NCAA athletes could receive cut of TV money
Posted January 30, 2013
Who are the most underpaid athletes in professional sports?
If you responded with anything other than college football and men's basketball players, you have answered this question incorrectly.
I'm sorry for being misleading, but economically speaking, there is little, if any, difference between the college and pro games. The five – for the time being, at least – major football conferences currently are worth roughly $1 billion annually in television revenue alone.
Then add NCAA men's basketball tournament monies, collegiate licensing dollars (you know, those numbered jerseys walking around college campuses on top of co-eds and intramural wannabes) and even the video games that use the likenesses of current and former players without any compensation, and you can see that no athletes on planet earth receive less compared to their overall value than those in college.
Well, there's a fairly good chance that the NCAA's mind-blowingly unfair business model is going to undergo a face lift. A California federal court judge has dealt a blow to the NCAA in an antitrust class action suit brought against it by former UCLA star Ed O'Bannon.
The suit began attacking video game manufacturers for using the images of current and former college players without compensation. The NCAA countered that college athletes voluntarily agreed to giving up any right to profit off their image, and that is true, until you understand that without doing so, they'd also forfeit their right to play, so I'm not entirely sure what's "voluntary" about that system.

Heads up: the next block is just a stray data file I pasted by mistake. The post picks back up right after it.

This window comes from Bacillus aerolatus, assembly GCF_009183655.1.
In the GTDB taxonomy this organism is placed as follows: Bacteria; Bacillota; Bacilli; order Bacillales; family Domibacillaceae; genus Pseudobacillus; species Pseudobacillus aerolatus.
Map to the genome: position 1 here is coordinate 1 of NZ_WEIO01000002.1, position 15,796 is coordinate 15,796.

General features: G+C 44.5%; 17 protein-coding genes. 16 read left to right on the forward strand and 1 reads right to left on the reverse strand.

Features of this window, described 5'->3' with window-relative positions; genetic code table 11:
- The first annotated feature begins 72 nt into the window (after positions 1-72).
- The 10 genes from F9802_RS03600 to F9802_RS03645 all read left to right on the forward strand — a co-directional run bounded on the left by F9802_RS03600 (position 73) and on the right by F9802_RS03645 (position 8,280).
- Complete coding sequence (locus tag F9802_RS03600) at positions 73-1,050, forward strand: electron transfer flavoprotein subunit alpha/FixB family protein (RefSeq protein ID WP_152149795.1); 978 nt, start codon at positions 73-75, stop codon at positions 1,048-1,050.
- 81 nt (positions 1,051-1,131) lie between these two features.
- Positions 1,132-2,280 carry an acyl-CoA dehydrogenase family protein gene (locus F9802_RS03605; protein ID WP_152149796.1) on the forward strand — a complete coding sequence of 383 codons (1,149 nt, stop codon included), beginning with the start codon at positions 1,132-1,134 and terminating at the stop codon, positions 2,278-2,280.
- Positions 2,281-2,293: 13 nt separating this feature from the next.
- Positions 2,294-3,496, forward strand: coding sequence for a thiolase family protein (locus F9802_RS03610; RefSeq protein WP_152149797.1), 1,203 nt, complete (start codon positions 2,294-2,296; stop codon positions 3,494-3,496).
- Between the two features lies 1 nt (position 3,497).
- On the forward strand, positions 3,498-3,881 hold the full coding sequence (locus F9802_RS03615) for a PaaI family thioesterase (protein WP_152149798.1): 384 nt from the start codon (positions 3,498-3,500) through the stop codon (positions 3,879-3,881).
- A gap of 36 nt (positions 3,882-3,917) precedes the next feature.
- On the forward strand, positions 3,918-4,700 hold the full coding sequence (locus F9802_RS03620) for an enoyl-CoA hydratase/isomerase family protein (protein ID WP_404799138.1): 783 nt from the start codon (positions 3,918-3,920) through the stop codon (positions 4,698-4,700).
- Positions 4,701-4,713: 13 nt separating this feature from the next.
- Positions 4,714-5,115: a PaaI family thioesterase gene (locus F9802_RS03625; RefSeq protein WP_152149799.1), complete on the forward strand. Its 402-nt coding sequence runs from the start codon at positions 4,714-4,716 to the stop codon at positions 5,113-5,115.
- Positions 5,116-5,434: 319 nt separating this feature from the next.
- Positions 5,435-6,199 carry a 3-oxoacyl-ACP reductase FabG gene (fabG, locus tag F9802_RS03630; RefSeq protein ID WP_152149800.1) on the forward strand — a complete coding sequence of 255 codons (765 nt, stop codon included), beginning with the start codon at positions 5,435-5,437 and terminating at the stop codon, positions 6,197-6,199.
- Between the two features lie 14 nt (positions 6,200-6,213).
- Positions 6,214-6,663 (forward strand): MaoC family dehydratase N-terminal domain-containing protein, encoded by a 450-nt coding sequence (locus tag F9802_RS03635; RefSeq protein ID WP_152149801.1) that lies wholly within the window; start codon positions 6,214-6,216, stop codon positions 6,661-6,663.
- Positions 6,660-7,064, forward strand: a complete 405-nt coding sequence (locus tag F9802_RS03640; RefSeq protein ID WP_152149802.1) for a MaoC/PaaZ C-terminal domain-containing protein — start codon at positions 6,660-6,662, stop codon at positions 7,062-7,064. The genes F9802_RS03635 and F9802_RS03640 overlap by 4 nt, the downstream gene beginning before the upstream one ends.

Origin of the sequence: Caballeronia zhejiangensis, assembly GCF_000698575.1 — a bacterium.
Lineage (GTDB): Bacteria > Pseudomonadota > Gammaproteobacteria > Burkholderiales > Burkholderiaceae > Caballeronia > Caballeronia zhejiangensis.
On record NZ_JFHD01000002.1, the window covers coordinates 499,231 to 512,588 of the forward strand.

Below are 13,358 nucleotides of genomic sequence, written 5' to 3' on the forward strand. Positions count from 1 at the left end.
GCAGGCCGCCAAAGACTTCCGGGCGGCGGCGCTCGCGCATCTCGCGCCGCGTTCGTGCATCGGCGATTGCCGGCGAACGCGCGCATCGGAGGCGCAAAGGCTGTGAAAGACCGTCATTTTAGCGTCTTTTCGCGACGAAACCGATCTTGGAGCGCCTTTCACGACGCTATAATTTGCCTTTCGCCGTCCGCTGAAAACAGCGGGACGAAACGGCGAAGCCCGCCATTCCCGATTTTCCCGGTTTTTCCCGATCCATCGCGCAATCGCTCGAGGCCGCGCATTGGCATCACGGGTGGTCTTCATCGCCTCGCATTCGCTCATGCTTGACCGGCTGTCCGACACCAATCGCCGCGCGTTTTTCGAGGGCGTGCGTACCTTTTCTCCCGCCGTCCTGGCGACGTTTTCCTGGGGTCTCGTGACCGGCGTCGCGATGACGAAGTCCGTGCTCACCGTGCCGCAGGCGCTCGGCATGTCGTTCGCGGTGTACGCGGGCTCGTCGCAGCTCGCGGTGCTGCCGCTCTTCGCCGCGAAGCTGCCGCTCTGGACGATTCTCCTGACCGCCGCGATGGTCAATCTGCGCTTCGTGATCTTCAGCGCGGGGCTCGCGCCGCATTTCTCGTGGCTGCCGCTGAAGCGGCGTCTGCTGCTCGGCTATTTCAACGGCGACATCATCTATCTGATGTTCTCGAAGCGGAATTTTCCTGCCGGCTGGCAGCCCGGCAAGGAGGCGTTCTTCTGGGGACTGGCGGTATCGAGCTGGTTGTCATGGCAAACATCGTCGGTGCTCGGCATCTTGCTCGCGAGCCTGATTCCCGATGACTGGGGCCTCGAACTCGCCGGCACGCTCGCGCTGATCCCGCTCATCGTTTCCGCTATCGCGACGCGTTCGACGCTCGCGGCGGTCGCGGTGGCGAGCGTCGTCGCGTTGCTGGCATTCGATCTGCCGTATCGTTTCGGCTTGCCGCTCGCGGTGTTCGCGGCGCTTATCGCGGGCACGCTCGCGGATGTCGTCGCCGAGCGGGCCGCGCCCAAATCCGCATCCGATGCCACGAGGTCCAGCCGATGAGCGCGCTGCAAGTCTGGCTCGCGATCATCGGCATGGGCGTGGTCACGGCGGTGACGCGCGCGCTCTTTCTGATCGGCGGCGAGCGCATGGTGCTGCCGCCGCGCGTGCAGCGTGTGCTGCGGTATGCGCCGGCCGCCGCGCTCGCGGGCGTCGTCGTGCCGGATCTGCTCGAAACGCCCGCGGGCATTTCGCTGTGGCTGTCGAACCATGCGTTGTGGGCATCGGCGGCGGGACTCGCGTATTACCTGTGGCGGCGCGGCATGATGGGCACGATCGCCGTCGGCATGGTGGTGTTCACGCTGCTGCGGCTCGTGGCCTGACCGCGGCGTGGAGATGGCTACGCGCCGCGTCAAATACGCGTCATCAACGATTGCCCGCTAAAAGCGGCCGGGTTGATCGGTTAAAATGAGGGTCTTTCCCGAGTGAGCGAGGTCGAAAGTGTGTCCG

However, voluntary or not, the suit says that those rights were never intended to be forever. Players who were no longer saddled by their amateur status should have the right to profit from their likeness.
Obviously, the NCAA sees it differently. Imagine how much money would be owed to every player in every NCAA Tournament scene that has been used commercially? How much would the late Lorenzo Charles have received if he was eligible for royalties each time his game-winning dunk appeared in a commercial Even the University of Houston player weeping and slapping his hand on the floor would be eligible for compensation – every single time that footage was used commercially.
Whoa! Now you see where this is headed.